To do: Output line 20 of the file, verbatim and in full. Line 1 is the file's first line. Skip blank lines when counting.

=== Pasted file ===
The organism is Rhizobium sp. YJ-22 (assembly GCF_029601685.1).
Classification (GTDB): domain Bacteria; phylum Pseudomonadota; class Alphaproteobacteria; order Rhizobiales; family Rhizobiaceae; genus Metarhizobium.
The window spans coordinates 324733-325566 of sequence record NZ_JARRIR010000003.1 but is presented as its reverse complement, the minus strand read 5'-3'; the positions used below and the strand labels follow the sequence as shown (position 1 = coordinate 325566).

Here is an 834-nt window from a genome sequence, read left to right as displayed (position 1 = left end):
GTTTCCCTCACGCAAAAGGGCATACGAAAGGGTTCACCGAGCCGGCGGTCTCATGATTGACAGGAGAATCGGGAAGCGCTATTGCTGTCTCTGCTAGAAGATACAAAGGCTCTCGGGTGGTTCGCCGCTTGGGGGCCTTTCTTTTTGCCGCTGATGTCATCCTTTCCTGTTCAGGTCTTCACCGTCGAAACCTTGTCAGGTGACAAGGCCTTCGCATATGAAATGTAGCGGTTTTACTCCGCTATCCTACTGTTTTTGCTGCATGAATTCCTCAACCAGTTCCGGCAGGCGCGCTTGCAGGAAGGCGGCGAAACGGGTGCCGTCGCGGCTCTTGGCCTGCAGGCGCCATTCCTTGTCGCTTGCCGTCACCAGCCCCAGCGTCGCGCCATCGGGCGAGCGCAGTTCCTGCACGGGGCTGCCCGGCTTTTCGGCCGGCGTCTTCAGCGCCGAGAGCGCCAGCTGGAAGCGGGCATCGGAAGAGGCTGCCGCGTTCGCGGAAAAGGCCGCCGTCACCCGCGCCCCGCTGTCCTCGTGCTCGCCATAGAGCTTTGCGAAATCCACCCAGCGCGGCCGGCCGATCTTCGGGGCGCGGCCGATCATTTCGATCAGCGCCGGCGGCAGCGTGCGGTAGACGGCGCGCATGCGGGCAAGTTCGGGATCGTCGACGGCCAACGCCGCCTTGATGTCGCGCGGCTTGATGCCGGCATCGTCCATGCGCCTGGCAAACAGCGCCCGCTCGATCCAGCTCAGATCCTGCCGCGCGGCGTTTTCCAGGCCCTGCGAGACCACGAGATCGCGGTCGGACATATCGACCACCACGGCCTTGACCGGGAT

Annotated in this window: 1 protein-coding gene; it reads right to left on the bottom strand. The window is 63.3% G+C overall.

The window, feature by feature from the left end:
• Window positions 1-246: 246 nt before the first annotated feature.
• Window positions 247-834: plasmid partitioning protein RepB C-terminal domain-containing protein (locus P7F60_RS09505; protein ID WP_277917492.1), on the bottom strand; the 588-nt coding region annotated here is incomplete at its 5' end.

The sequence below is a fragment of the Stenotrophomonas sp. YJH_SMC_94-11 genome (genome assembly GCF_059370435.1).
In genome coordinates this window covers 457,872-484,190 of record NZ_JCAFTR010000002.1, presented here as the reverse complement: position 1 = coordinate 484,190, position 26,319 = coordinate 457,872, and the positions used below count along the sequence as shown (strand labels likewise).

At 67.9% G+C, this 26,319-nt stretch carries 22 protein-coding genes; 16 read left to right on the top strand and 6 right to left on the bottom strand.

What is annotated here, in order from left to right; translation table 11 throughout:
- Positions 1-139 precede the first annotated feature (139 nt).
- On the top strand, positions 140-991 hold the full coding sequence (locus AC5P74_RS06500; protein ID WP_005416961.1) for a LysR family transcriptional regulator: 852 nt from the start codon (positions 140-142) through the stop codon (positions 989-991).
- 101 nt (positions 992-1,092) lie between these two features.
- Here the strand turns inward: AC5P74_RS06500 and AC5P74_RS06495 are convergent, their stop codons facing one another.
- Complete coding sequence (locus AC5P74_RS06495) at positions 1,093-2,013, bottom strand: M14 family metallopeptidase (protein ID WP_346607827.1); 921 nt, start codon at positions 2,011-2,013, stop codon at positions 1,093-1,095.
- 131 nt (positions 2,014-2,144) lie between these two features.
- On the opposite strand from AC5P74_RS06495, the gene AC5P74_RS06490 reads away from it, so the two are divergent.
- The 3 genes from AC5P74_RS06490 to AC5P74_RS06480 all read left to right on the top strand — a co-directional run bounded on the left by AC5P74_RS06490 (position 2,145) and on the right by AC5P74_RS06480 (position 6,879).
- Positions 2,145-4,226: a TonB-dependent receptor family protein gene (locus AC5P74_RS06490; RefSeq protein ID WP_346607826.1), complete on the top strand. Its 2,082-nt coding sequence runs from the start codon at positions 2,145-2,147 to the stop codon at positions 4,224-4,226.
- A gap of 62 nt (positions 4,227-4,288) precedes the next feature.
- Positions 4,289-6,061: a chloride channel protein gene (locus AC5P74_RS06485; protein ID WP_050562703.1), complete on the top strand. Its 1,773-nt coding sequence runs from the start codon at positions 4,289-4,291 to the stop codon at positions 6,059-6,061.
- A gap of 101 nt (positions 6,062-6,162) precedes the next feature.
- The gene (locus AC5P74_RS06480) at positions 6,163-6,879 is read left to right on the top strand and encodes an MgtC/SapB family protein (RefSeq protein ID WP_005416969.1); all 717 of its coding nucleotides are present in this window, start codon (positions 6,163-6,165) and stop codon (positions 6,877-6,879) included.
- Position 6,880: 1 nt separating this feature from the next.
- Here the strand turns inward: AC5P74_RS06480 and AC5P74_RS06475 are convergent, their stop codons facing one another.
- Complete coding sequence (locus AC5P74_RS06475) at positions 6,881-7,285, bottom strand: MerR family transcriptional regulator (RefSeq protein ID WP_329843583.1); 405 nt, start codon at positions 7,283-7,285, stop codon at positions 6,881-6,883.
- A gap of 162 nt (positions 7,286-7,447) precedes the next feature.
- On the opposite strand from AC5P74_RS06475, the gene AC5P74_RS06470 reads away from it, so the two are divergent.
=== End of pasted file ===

- On the opposite strand from AC5P74_RS06495, the gene AC5P74_RS06490 reads away from it, so the two are divergent.